It marked the Orioles’ lowest offensive output at home since they were held to one run on July 28 against the Oakland Athletics, a span of 16 games at Camden Yards.
Saunders, acquired to give the Orioles added starting experience and a third left-hander, was battered early by a White Sox batting order with seven right-handed hitters.
The White Sox (72-57) loaded the bases against Saunders four batters into the game – the only out was a Kevin Youkilis fly out to the warning track in center – before Alex Rios lined a two-run double into the right-center field gap.
Two batters later, Alexei Ramirez slapped an opposite-field single to right that scored two more White Sox runs and put Saunders into an early 4-0 hole.
“I was making good pitches,” Saunders said. “I kind of looked back at [catcher] Matt [Wieters] and said, 'What's going on here?' I had a little adrenaline going on there but I just told myself before the game, 'Try to be yourself and don't try to do too much in your first game.'
“I thought the only bad pitch was to Rios, and he hit that double. Things just didn't go my way in the first inning. Like I said, I made some good pitches. That's all you can do.”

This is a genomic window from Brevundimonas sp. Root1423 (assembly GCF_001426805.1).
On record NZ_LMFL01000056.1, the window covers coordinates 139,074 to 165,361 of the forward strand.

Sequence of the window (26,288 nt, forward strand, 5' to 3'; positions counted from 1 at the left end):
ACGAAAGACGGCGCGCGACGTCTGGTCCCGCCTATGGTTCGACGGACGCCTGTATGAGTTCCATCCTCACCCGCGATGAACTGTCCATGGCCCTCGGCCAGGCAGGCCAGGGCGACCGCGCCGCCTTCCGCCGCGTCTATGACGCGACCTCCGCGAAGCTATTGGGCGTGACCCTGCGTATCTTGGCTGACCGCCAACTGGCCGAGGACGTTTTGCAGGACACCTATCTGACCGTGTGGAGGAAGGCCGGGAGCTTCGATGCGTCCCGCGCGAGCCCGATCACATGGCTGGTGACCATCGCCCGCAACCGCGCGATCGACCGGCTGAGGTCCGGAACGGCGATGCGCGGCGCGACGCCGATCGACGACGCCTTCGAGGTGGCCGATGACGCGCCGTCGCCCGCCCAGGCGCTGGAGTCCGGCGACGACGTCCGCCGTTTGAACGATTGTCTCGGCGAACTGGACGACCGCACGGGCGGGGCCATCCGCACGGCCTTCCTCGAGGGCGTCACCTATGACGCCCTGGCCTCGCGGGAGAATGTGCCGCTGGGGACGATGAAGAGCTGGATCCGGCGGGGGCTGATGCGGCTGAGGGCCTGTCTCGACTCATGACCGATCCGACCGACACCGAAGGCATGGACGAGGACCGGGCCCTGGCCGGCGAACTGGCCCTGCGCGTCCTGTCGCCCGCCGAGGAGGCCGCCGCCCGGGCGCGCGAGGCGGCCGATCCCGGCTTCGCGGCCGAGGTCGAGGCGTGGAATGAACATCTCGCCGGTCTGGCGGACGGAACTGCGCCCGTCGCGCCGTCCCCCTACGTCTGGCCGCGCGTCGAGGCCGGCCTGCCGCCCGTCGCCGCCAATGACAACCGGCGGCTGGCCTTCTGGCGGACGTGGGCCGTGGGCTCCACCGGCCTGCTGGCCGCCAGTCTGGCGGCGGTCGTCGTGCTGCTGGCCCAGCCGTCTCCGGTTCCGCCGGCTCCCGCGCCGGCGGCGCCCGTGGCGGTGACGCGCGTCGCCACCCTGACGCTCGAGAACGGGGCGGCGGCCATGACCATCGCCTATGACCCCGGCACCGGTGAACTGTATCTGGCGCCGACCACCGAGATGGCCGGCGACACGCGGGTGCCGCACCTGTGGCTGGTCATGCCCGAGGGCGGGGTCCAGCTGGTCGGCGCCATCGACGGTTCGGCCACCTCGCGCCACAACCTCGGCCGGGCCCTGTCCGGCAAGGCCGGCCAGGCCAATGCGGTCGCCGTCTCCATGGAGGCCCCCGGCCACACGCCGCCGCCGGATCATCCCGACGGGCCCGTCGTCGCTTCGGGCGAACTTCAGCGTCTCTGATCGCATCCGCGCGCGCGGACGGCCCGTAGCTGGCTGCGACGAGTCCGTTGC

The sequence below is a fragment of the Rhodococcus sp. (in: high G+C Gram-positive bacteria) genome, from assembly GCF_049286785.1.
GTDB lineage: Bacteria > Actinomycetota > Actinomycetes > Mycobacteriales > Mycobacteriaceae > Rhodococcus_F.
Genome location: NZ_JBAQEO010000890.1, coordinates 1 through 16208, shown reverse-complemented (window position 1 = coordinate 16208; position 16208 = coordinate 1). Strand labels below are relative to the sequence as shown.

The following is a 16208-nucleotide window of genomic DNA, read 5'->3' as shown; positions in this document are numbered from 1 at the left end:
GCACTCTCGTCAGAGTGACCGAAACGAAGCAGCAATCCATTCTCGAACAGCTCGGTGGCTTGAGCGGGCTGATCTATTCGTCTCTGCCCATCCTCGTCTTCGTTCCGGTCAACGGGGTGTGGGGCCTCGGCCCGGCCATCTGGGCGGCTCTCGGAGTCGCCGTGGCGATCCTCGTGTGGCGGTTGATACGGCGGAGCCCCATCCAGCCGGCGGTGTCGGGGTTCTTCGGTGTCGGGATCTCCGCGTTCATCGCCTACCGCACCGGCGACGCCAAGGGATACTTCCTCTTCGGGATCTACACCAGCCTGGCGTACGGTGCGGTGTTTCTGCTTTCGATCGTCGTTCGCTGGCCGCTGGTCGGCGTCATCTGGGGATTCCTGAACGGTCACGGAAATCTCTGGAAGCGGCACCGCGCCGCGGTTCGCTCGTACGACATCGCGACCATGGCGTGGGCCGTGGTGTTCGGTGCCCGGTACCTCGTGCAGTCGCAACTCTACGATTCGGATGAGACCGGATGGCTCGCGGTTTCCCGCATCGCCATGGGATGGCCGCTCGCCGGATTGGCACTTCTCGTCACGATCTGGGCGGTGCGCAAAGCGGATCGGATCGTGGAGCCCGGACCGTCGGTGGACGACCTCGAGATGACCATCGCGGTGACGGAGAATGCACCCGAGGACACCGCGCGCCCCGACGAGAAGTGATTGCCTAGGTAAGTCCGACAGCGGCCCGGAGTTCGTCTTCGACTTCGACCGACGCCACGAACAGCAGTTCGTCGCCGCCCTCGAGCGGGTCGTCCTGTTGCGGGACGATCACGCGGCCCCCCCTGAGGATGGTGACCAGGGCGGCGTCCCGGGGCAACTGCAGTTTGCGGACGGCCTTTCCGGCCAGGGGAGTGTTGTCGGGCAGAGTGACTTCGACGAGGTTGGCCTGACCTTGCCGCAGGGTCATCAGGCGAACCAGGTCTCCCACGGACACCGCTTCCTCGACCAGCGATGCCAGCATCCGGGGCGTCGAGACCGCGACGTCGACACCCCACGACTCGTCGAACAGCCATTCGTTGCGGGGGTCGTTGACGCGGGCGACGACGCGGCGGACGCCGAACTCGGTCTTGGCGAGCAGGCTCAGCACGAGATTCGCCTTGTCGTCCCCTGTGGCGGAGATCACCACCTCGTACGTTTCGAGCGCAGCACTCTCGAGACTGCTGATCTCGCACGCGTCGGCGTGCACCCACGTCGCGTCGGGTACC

Saunders allowed leadoff singles in both the second and third innings but was aided by double-play balls in both innings.
“I just told myself, ‘Just keep making pitches and things are going to start going your way,’” Saunders said. “I tried to keep the team in the ballgame as best I could. They turned some double plays for me, but I just fell short today.”
Gordon Beckham, the No. 9 hitter, put the White Sox up 5-0 in the fourth on a two-out RBI double in the fourth off reliever Kevin Gregg, a hit that came after Wieters dropped a foul pop-up off the bat of catcher Tyler Flowers with a runner on first and one out.
Flowers later moved the runner to second on a ground out, chasing Saunders from the game. Beckham then singled to allow two inherited runners to score.
Beckham, who had three hits and drove in three runs, added a two-run single in the sixth. Ramirez also had three hits.
Axelrod’s run of 13 straight retired batters began after the Orioles had runners on first and second with no outs in the fourth inning, but back-to-back first-pitch fly outs helped Axelrod avoid a big inning. Orioles second baseman Omar Quintanilla drove in the Orioles’ only run with a sacrifice fly to center that scored Wieters.
In preparing for Axelrod, Showalter said the Orioles studied two of his best outings against the New York Yankees and two starts ago against the Boston Red Sox.
“He's going to mix in just enough fastballs,” Showalter said. “He's got two breaking balls. … Any time you can command two breaking balls and have that type of confidence in them, you're going to have a chance, especially when you've got a little lead to work with where you can create some aggressiveness in hitters.
“You've really got to be patient with him, because you're going to see a steady dose of different breaking balls. Everybody knew it coming in, but getting behind like that certainly didn't help matters."